Superb microvascular imaging generation 4 (SMI Gen4) examinations were performed by one experienced examiner (T.H.). The study was conducted following approval by the Ethics Committee of Miyake Clinic. All participants provided oral informed consent after a full explanation of the aim of the study.
Fetal intracranial vessels and the hyaloid artery were clearly identified early in the second trimester of pregnancy (Figs 1 to 3). Superficial temporal and anterior auricular arteries could be recognized (Figs 4 and 5).
Hepatic, splenic, adrenal, and renal microvasculatures were also clearly evident using SMI Gen4 (Figs 6 to 9).
Microvessels of fingers could be noted (Fig. 10). Microvessels of the thigh were clearly depicted (Fig. 11). Microvessels of the fetal knee could be depicted at 13 weeks and 4 days of gestation (Fig. 12). Moreover, microvessels of the foot and digital vessels of the toes could be clearly identified (Figs 13 and 14).
Conventional SMI or SlowflowHD demonstrated fetal intracranial vessels in detail.1-3,5,12 However, the image quality of brain vascularity before 20 weeks of gestation was poor because of its small target.1,2 In this investigation, SMI Gen4 clearly demonstrated fetal intracranial small vessels, such as lenticulostriate arteries using a transabdominal probe early in the second trimester of pregnancy. Moreover, this modality revealed fetal extracranial microvessels, namely the superficial temporal artery and its branches, the anterior auricular arteries, at 26 weeks of gestation. To the best of our knowledge, this is the first report of the depiction of fetal superficial temporal and anterior auricular arteries in utero. SMI Gen4 may become a breakthrough modality to herald new scientific fields, such as “fetal angiology” and “fetal microangiology.”
With respect to fetal intra-abdominal organ microvasculature, conventional SMI or SlowflowHD showed characteristic features of each organ.4,13 However, the microbranches of each organ could not be clearly depicted. In this study, SMI Gen4 revealed microbranches in each organ, especially the adrenal microvasculature, compared with conventional SMI and SlowflowHD. In FGR, the increased blood flow of the adrenal gland was reported.14 SMI Gen4 may be a novel diagnostic modality for antenatal detection of FGR and understanding the severity of FGR in clinical practice.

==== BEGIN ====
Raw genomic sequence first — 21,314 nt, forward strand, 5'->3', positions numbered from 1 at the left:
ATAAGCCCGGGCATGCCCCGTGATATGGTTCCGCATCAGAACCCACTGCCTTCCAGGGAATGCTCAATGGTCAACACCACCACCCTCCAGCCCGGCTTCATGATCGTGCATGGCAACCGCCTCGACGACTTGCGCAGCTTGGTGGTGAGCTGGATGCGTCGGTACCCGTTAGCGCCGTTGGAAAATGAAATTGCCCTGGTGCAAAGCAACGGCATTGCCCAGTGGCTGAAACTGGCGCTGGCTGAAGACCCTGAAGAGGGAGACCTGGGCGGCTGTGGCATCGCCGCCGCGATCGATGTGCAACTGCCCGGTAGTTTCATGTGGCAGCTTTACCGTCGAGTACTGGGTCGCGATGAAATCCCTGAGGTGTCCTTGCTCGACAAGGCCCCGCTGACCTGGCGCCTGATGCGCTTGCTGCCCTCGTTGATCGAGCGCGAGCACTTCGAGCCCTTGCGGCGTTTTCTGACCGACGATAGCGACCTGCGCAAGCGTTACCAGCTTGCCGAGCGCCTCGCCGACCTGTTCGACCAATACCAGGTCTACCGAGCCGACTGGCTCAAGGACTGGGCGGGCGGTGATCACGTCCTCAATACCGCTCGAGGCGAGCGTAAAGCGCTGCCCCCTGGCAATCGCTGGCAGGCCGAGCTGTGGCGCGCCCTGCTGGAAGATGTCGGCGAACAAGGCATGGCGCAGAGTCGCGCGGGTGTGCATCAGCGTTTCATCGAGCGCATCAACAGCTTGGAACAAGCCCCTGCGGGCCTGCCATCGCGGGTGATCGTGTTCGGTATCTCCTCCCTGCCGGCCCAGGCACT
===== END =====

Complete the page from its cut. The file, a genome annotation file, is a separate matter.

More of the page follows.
With respect to the microvessels of fetal extremities in previous studies, only SlowflowHD showed main arm and leg vessels such as brachial, femoral, popliteal, and tibial arteries.5,12 However, these studies were conducted after around 20 weeks of gestation. In the present investigation, SMI Gen4 clearly showed fetal knee microvascularity at 13 weeks and 4 days of gestation. Moreover, this modality demonstrated thigh and foot microvascularity, and digital arteries of the fingers and toes. To the best of our knowledge, this is also the first study to depict the fetal thigh microvasculature and digital arteries of the fingers and toes. Decreased femoral artery blood flow in fetal acidosis and an increased femoral artery pulsatility index in fetal hypoxemia were noted in fetal sheep experiments.15,16 These results suggest that SMI Gen4 may be a unique diagnostic modality to assess the vascularity and microvascularity of the extremities in fetal FGR in future research projects.
The advantages of SMI Gen4 were ultralow flow imaging, ultrahigh-resolution, and free-breathing capability with better penetration, better uniformity, and a higher frame rate. The main limitations of this technique were still motion artifacts and noise of fetal movements. Future technical advances in SMI Gen4 may resolve these limitations.